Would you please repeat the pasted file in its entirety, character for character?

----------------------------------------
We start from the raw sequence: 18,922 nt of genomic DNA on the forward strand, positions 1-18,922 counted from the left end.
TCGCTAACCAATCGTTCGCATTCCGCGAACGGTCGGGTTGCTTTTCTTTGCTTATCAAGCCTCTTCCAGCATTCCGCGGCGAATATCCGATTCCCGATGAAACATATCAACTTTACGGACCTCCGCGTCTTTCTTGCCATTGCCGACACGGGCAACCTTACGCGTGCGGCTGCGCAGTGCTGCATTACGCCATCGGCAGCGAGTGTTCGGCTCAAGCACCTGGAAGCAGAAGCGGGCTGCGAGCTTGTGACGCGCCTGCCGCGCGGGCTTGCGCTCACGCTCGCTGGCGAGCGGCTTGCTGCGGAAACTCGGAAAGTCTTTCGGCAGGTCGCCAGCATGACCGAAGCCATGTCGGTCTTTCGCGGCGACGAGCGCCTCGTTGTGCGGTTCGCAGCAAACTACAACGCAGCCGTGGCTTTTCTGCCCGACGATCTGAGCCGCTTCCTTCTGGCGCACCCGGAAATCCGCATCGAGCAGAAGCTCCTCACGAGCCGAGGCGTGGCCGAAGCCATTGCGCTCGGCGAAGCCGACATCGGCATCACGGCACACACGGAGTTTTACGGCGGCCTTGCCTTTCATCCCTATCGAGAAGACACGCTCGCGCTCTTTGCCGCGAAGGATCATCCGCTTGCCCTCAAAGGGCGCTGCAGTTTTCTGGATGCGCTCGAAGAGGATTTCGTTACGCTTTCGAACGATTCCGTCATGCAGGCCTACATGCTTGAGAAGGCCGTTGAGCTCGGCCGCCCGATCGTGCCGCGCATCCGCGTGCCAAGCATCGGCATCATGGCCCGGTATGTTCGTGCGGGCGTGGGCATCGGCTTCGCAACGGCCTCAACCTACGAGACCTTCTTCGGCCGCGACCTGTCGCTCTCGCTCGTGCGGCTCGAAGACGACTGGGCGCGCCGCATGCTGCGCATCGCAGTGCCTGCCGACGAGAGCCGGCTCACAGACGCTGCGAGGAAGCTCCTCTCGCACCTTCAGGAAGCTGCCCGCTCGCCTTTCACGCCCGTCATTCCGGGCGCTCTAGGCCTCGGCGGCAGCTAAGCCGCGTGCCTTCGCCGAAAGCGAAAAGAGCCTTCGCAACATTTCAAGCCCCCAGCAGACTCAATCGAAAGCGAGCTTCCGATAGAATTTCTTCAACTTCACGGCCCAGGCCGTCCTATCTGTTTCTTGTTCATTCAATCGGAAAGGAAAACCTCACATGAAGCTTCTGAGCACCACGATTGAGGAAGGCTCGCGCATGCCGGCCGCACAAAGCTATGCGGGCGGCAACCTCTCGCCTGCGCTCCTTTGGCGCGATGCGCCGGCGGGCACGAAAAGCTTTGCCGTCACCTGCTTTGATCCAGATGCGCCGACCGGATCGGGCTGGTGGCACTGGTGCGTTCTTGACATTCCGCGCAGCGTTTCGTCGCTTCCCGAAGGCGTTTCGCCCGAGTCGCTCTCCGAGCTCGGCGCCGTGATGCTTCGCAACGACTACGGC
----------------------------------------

We start from the raw sequence: 18,922 nt of genomic DNA on the forward strand, positions 1-18,922 counted from the left end.
TCGCTAACCAATCGTTCGCATTCCGCGAACGGTCGGGTTGCTTTTCTTTGCTTATCAAGCCTCTTCCAGCATTCCGCGGCGAATATCCGATTCCCGATGAAACATATCAACTTTACGGACCTCCGCGTCTTTCTTGCCATTGCCGACACGGGCAACCTTACGCGTGCGGCTGCGCAGTGCTGCATTACGCCATCGGCAGCGAGTGTTCGGCTCAAGCACCTGGAAGCAGAAGCGGGCTGCGAGCTTGTGACGCGCCTGCCGCGCGGGCTTGCGCTCACGCTCGCTGGCGAGCGGCTTGCTGCGGAAACTCGGAAAGTCTTTCGGCAGGTCGCCAGCATGACCGAAGCCATGTCGGTCTTTCGCGGCGACGAGCGCCTCGTTGTGCGGTTCGCAGCAAACTACAACGCAGCCGTGGCTTTTCTGCCCGACGATCTGAGCCGCTTCCTTCTGGCGCACCCGGAAATCCGCATCGAGCAGAAGCTCCTCACGAGCCGAGGCGTGGCCGAAGCCATTGCGCTCGGCGAAGCCGACATCGGCATCACGGCACACACGGAGTTTTACGGCGGCCTTGCCTTTCATCCCTATCGAGAAGACACGCTCGCGCTCTTTGCCGCGAAGGATCATCCGCTTGCCCTCAAAGGGCGCTGCAGTTTTCTGGATGCGCTCGAAGAGGATTTCGTTACGCTTTCGAACGATTCCGTCATGCAGGCCTACATGCTTGAGAAGGCCGTTGAGCTCGGCCGCCCGATCGTGCCGCGCATCCGCGTGCCAAGCATCGGCATCATGGCCCGGTATGTTCGTGCGGGCGTGGGCATCGGCTTCGCAACGGCCTCAACCTACGAGACCTTCTTCGGCCGCGACCTGTCGCTCTCGCTCGTGCGGCTCGAAGACGACTGGGCGCGCCGCATGCTGCGCATCGCAGTGCCTGCCGACGAGAGCCGGCTCACAGACGCTGCGAGGAAGCTCCTCTCGCACCTTCAGGAAGCTGCCCGCTCGCCTTTCACGCCCGTCATTCCGGGCGCTCTAGGCCTCGGCGGCAGCTAAGCCGCGTGCCTTCGCCGAAAGCGAAAAGAGCCTTCGCAACATTTCAAGCCCCCAGCAGACTCAATCGAAAGCGAGCTTCCGATAGAATTTCTTCAACTTCACGGCCCAGGCCGTCCTATCTGTTTCTTGTTCATTCAATCGGAAAGGAAAACCTCACATGAAGCTTCTGAGCACCACGATTGAGGAAGGCTCGCGCATGCCGGCCGCACAAAGCTATGCGGGCGGCAACCTCTCGCCTGCGCTCCTTTGGCGCGATGCGCCGGCGGGCACGAAAAGCTTTGCCGTCACCTGCTTTGATCCAGATGCGCCGACCGGATCGGGCTGGTGGCACTGGTGCGTTCTTGACATTCCGCGCAGCGTTTCGTCGCTTCCCGAAGGCGTTTCGCCCGAGTCGCTCTCCGAGCTCGGCGCCGTGATGCTTCGCAACGACTACGGC